(Est. 1986) “International Floorball Federation (IFF) is the head organisation of world Floorball (innebandy, salibandy, unihockey). IFF is the head organisation of world floorball. Floorball is a fast growing sport played indoors with a plastic ball and sticks. In each team there are five field players and a goalkeeper. The goalkeeper has no stick. The International Floorball Federation, IFF, was founded by Sweden, Finland and Switzerland 1986. IFF is recognized by the IOC and has over 60 Member Associations (as of June 2016).”
Dynamo (Czech Republic, Prague)
We have designed the IFF logo as a radical facelift to the previous one. We knew we had to strip it down to the basics while underscoring the obvious dynamics of the game of floorball. We achieved this with the lean and slightly skewed typography placed off the center of the ball (the Earth). The dominant color is the signature turqouise that is used for floorball surfaces. Combined with dark blue it commands a nice contrast and fresh sporting look.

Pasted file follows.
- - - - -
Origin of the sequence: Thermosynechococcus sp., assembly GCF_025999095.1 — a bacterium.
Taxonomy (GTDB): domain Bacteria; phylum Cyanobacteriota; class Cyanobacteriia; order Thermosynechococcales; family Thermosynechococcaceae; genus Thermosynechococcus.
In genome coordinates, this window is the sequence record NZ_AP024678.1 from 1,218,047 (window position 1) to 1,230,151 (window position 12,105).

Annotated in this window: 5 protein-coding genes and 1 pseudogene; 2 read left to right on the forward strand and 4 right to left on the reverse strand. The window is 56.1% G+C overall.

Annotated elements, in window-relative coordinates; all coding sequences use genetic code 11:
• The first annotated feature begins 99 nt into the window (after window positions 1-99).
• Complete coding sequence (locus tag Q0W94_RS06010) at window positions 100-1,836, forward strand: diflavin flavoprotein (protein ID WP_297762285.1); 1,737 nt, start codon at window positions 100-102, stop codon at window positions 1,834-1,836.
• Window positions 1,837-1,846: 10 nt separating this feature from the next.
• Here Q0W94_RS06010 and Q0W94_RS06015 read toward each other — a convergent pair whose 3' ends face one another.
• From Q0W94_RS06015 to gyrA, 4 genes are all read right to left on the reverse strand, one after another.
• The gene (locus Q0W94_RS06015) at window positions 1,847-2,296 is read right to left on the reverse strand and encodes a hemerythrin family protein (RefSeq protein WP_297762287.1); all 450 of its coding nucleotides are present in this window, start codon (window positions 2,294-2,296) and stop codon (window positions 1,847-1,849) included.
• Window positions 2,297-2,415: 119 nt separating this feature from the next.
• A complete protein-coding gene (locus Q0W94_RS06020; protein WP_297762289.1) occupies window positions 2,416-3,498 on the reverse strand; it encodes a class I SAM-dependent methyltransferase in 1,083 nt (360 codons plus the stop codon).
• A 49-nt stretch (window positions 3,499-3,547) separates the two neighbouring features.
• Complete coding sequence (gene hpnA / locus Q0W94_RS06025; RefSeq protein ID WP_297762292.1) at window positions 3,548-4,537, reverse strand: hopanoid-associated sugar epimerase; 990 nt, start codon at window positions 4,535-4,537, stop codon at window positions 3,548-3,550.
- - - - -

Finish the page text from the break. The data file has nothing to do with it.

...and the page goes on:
Images (opinion after)
Logo evolution. Logo. Logo with wordmark. Various materials. Arena signs. Referee t-shirt. World Championships logo. World Championships ad. World Championships arena sign.
If the old logo had been more literal, with its shaded globe map for “international” and ball and stick, it would have had its own ISBN number. Not only did it lack imagination, it was executed terribly. The new logo is a simple abstraction of the sport’s ball with the acronym somewhat cleverly integrated into its holes. The main semantic issue, by visually being iFF, is that reads like the iPhone of sports organizations, but it makes for a nice acronym. The long wordmark is long and they’ve done the best job possible with it, trying to make it take the least amount of space possible and pair decently with the acronym. The render applications are straight and simple, nothing too exciting but decent enough. The World Championships stuff is a nice extension of the brand. Overall, this now looks like a legit, IOC-beloning organization instead of a local neighborhood kids’ league.